Plato Elevate Winter Summit has been announced (Dec 7th-8th)

🔥

Back to resources

Challenges of Working From Home

Product Team
Remote

6 July, 2021

Deepak Gupta
Deepak Gupta

Product Manager at Amadeus

Deepak Gupta, Product Manager at Amadeus, shares the huge challenge of working from home as a PM and how he overcame it.

Problem

During the pandemic, work from home has been a blessing for some and a curse for others. As a product manager, where I have to create something while nobody is telling me what to do, I can sometimes take a hit. At times, you need to find a source of inspiration, which is occasionally a function of the environment you might be a part of. A typical office scene for me was walking into my super dynamic team in the morning, huddled up with engineers on the floor, and discussing something passionately that they wanted to work on. I miss that!

If someone is not a self-motivated person, i.e., they do have no clue about why they are doing what they are doing, it could take a toll on you. An excellent example of such a situation would be someone asking you a question about the product, you know the answer, and responding a few minutes in responding to the email. However, subconsciously, that is all done with a low amount of involvement. That is when people need to start challenging themselves and not get caught up in the mundane and the tactical stuff. Ultimately, that would not move the needle to augment our product performance. So, are all the hopes lost for the remote PMs?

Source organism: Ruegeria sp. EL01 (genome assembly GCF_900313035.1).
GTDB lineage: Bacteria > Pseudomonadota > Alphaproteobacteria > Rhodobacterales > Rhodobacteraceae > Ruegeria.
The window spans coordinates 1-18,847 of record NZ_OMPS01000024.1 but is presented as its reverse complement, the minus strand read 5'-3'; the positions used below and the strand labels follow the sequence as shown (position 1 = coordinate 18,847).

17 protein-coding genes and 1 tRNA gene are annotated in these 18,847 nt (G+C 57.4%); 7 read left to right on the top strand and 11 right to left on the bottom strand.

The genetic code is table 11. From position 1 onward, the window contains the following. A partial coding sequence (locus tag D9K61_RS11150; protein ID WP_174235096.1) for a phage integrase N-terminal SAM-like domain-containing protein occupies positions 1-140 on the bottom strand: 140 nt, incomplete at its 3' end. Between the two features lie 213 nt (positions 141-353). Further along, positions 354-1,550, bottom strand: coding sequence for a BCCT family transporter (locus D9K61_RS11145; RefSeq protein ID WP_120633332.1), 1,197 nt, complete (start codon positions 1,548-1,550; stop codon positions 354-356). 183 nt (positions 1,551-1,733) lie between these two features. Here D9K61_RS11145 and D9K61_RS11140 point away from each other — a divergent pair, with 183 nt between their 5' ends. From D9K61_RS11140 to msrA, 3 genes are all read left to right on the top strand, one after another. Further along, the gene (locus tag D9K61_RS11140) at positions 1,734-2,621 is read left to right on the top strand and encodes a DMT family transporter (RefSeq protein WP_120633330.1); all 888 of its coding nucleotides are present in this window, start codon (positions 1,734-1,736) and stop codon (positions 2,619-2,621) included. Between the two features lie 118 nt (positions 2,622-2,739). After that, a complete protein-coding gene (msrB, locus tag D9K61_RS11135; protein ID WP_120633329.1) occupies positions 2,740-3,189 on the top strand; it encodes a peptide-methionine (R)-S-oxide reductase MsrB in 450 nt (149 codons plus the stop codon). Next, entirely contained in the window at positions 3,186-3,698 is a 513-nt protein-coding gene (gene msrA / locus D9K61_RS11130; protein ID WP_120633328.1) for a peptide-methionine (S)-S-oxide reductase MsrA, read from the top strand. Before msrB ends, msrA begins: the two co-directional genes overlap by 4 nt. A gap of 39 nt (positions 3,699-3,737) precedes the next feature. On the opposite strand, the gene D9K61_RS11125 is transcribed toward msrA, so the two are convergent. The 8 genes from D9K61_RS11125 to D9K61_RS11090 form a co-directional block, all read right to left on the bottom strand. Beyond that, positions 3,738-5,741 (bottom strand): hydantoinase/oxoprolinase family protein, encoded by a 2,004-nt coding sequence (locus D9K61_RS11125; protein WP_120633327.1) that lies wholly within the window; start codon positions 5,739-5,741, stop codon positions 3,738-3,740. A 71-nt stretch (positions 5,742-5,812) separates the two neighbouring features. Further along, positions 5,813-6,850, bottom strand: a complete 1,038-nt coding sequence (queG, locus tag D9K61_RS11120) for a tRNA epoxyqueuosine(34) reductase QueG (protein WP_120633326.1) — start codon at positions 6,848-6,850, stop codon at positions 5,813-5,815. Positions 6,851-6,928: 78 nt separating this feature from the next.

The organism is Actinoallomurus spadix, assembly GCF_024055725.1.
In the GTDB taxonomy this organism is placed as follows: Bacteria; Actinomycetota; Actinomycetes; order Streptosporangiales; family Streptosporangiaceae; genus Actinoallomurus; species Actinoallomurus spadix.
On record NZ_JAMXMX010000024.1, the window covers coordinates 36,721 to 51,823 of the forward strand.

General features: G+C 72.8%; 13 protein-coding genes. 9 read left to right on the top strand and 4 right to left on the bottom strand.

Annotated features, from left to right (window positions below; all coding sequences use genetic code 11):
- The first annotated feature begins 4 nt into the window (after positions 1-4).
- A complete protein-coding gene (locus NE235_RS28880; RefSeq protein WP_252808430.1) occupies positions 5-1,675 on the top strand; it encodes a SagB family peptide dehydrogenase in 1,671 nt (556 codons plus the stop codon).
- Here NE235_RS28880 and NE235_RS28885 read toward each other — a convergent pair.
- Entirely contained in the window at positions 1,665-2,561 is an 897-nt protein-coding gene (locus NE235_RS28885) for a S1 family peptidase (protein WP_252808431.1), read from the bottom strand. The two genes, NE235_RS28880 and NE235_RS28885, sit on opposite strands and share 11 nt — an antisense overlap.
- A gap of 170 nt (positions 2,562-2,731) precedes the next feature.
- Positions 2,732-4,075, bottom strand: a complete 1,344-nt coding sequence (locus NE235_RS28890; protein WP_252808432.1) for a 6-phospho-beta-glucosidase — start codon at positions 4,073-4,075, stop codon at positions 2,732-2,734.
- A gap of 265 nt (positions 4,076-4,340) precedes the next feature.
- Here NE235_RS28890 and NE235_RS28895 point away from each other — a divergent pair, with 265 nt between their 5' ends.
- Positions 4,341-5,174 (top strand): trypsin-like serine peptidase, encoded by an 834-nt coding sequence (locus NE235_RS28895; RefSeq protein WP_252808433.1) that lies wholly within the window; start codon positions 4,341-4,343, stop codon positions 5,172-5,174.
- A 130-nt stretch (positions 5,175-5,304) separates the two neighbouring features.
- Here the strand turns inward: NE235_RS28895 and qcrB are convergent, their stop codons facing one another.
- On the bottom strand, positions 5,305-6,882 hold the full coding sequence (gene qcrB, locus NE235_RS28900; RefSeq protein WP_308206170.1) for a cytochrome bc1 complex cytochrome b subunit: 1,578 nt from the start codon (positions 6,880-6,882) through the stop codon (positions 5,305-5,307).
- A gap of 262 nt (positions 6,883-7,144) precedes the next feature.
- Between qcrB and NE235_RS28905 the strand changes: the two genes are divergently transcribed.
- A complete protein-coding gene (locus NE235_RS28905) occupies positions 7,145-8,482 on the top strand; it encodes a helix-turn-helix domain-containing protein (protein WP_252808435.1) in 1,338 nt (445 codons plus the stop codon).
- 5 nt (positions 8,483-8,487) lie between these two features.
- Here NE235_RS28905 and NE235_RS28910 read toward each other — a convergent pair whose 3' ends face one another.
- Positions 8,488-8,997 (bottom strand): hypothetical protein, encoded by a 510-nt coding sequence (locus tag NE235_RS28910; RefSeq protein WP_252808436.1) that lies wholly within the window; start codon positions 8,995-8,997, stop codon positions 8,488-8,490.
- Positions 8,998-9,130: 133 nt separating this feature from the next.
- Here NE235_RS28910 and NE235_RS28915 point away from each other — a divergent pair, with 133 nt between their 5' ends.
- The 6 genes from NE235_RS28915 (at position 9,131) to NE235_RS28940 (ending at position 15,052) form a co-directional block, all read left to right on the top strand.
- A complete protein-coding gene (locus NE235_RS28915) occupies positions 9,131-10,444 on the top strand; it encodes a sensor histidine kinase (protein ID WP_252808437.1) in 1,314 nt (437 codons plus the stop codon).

One more aspect of remote work for us is employee attrition. At the office, it all narrows down to two different reasons to stay with the company that you might be working for:

  • The quality of work that one is doing.
  • The quality of people that one works with.

In the case of remote work, it all comes down to work itself. You might come up with different kinds of interaction with your colleagues at the office pantry or even while taking the elevator. It is non-existent in the case of remote work. Interactions are driven by a specific reason with co-workers, where all they talk about is work. Imagine those 10-minute breaks you had in-between meetings when you could look around and informally connect with one another through small talks. Till date, there has not been any substitute for such rapport.

Actions taken

Luckily, our management was pretty flexible. They reviewed the situation and came up with an accommodating work-from-home policy that would work for all. We even developed a hybrid model, whereby everyone would come to the office for 2 days, while the alternate days would be home-office.

I understood the depth of the pandemic situation when my father went through a 17-day ordeal at the hospital. Since we were not allowed to see him inside the hospital, we would get all the updates from time to time. I passed on any detail such as medicine names, injections, or where people might find empty hospital beds to my team members. I believed that being their manager was one of my duties to pass on important information in such a dire situation.

My team size had a cutdown by 40 - 60 percent overnight in the travel and hospitality sector. We had huge layoffs within the company, which created massive insecurity among the existing staff members. Starting from our capacity, we had a considerable budget constraint. Things became more about, if we don’t do this, will that be a survival risk? Instead of what are the benefits of implementing such features at this point? If not, then we would not proceed in that direction.